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World Pakistan is facing an existential crisis

12:07  13 october  2021
12:07  13 october  2021 Source:   aljazeera.com

Pandora Papers expose wealth of Pakistan PM Imran Khan’s allies

  Pandora Papers expose wealth of Pakistan PM Imran Khan’s allies Revelations name over 700 Pakistanis, including ministers, Khan’s political allies and families of military officers.Khan, who rose to power in 2018 on the back of promises to arrest Pakistan’s “corrupt” political elites, was not personally named in the newly leaked documents, dubbed the Pandora Papers, which were released late on Sunday.

ISLAMABAD: Cash-strapped Pakistan is facing an " existential crisis " due to lack of tax collection and over dependence on loans, a report warned today. According to a report by non-profit organisation Raftar, Pakistan 's economy continues to rely heavily on "commercial loans, concessionary donor The meager tax-to-GDP ratio of 9.4 per cent has led to a public debt of 17 trillion rupees (USD 163 billion), which shows a three-fold increase since 2008 for the USD 232 billion economy, with 44 per cent of tax revenue going toward interest payments. Pakistan would continue to face " existential crisis " due to

ISLAMABAD: Cash-strapped Pakistan is facing an " existential crisis " due to lack of tax collection and over dependence on loans, a report warned today. According to a report by non-profit organisation Raftar, Pakistan 's economy continues to rely heavily on "commercial loans, concessionary donor loans and aid". The meager tax-to-GDP ratio of 9.4 per cent has led to a public debt of 17 trillion rupees (USD 163 billion), which shows a three-fold increase since 2008 for the USD 23 ..

Receding glaciers in Haramosh Valley, Pakistan, July 2021 [Erum Haider/Al Jazeera] © Provided by Al Jazeera Receding glaciers in Haramosh Valley, Pakistan, July 2021 [Erum Haider/Al Jazeera]

The UN’s Intergovernmental Panel on Climate Change (IPCC) published its latest report in August 2021, on the heels of one of the hottest and most devastating summers on record: floods in northern Europe and China, wildfires in the US, and heatwaves everywhere.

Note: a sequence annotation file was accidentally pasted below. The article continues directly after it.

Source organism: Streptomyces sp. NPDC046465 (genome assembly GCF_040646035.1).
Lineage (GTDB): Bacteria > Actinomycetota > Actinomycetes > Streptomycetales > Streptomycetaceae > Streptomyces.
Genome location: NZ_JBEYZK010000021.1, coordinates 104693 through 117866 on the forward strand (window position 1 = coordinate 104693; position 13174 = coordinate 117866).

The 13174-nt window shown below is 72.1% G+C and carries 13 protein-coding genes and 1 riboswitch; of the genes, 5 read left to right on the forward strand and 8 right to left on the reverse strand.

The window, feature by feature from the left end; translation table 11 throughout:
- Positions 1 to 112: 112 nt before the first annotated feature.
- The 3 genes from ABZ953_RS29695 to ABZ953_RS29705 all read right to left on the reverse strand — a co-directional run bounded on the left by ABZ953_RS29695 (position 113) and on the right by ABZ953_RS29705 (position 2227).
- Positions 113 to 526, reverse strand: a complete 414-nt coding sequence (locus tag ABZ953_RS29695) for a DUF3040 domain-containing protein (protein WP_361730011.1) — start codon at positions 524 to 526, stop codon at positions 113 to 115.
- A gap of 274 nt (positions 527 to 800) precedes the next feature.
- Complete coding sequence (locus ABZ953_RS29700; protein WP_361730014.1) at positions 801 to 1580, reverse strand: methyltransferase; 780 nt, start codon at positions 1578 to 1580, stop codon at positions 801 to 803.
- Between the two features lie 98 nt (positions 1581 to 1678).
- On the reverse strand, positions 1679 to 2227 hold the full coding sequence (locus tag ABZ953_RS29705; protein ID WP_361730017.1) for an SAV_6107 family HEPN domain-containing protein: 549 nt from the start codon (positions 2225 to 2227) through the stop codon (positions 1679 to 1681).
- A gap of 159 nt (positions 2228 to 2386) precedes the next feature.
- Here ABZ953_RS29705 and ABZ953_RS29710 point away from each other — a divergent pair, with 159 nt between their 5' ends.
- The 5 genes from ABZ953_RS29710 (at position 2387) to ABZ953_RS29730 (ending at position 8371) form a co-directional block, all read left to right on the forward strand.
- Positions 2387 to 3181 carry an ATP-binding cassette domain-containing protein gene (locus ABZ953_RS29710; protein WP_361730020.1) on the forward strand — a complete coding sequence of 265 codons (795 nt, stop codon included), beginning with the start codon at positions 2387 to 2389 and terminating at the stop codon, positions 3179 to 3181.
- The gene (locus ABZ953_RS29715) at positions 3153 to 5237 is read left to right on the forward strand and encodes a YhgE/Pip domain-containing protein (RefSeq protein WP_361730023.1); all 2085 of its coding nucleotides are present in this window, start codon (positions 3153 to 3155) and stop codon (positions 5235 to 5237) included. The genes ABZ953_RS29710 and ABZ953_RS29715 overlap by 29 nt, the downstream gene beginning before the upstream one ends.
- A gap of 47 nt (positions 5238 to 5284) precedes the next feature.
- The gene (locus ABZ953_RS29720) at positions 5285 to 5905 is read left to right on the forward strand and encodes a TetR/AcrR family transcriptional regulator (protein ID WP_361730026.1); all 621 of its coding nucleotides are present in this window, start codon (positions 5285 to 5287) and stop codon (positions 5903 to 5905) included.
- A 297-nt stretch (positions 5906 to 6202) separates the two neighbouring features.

The report tells us that the consequences of the current global warming crisis are largely irreversible. The most we can do is to prevent all-out ecological collapse.

One of the more sobering findings of the report is that polar and mountain glaciers are likely going to continue to melt, irreversibly, for decades or centuries to come.

20 killed, hundreds injured as quake rattles southern Pakistan

  20 killed, hundreds injured as quake rattles southern Pakistan Around 20 people were killed and more than 200 injured when a shallow earthquake hit southern Pakistan in the early hours of Thursday as people slept, government officials said. Many of the victims died when roofs and walls collapsed after the 5.7 magnitude quake struck in the Balochistan province, with a power cut forcing health workers to treat the injured using flashlights. The worst-affected area was the remote mountainous city of Harnai, where a lack of paved roads, electricity and mobile phone coverage hampered rescuers."We are receiving information that 20 people have been killed due to the earthquake," Balochistan home minister Mir Zia ullah Langau added.

But this time round, it is Pakistan ’s music industry itself that is facing its worst crisis . This is followed by countless hours of practice and perfecting the routine. Then comes the recording — artists tend to approach record labels or prospective investors to help them with studio space, equipment and production expertise. Pakistan ’s music industry is facing an existential crisis today

Senior Pakistan Tehreek-i-Insaf (PTI) leader Fauzia Kasuri claims that her party, PTI, is facing an existential threat. She said this while addressing a crowd on Friday in Samundri, Faisalabad. Kasuri claimed that PTI had collectively compromised on the core party values of merit, accountability, rule of law and democracy. She also claimed that failure to build the PTI into an institution was a major cause of demoralization among the party workers and supporters.

Pakistan has more glaciers outside of the polar icecaps than anywhere on earth. The glaciers feed one of the oldest and most fertile valleys on the planet – that of the Indus Basin, split between India and Pakistan. Roughly 75 percent of Pakistan’s 216 million population is settled on the banks of the Indus River. Its five largest urban centres are entirely dependent on the river for industrial and domestic water.

Pakistan has been blessed with regular agricultural cycles that have sustained its economy through successive crises. However, if the IPCC Report is correct – which it almost certainly is – by 2050, the country will be out of water.

Pakistan is not the only low-income country facing the impacts of climate change. It is not alone in looking on helplessly as industrialised nations – China and the US being the foremost – drag their heels on lowering emissions. Pakistan, like the Maldives and many other island nations, will suffer from the consequences of global warming disproportionately. However, unlike many countries that have taken up the issue of global emissions at the UN, Pakistan is not doing even the bare minimum to try and secure its future.

at least 20 deaths in an earthquake in Pakistan